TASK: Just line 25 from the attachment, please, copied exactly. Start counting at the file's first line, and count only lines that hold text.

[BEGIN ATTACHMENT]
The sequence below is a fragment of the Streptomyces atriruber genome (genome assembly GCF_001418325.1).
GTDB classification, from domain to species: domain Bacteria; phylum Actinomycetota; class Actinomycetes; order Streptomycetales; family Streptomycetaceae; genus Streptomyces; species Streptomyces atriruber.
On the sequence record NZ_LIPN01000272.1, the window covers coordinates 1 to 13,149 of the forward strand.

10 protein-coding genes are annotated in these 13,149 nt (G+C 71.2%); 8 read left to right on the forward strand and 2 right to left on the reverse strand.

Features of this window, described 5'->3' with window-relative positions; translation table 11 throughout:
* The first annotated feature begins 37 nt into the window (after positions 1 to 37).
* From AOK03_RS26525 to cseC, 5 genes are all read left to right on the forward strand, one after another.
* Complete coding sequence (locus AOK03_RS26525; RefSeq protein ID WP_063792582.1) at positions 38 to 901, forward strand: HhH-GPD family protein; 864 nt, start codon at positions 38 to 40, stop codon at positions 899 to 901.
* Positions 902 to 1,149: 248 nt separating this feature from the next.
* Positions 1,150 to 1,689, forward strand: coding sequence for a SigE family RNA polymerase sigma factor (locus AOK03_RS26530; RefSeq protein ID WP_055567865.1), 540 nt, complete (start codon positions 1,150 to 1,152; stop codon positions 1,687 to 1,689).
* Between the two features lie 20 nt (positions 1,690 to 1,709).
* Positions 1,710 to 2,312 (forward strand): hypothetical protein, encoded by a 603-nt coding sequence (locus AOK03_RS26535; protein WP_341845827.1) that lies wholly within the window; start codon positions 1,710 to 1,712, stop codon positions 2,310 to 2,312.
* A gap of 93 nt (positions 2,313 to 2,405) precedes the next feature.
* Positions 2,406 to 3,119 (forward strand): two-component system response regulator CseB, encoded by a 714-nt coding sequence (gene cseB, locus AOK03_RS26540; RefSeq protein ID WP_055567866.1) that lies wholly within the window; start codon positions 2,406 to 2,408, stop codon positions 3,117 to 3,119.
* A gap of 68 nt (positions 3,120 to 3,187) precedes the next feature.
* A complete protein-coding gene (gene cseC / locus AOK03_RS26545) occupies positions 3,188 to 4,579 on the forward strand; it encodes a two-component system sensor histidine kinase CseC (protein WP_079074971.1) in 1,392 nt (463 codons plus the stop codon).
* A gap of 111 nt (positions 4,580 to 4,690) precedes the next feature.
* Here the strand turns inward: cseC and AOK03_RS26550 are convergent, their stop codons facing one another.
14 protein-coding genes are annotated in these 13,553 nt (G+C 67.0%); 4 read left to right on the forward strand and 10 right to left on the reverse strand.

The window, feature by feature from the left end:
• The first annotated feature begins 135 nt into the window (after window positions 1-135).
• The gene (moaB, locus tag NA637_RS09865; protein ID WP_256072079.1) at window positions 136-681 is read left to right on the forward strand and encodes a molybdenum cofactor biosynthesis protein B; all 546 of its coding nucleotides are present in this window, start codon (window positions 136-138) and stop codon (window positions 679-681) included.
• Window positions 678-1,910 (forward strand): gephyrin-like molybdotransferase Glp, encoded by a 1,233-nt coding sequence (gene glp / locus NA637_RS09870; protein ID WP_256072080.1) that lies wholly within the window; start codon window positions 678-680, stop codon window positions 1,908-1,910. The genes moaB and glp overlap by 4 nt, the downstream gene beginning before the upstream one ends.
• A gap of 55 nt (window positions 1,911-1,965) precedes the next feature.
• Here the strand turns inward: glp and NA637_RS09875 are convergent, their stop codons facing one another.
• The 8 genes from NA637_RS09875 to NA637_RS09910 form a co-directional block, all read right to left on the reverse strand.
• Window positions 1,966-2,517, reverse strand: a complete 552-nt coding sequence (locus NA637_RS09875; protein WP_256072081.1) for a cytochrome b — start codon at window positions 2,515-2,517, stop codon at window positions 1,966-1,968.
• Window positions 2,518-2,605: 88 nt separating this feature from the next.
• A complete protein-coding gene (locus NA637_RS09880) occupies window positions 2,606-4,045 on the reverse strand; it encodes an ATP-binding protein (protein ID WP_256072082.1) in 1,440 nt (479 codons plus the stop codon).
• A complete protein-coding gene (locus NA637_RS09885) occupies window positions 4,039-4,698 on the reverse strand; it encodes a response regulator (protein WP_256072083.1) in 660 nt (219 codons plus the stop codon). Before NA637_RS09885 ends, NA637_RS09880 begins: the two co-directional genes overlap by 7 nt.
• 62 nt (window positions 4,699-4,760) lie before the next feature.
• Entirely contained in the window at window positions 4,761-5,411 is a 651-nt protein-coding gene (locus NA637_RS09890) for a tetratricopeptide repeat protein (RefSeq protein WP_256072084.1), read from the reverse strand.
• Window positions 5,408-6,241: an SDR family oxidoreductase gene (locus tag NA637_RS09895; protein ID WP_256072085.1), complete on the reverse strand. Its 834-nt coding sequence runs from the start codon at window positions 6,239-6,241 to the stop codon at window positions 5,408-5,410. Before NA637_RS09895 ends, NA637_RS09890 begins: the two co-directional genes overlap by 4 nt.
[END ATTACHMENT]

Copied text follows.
• Here the strand turns inward: glp and NA637_RS09875 are convergent, their stop codons facing one another.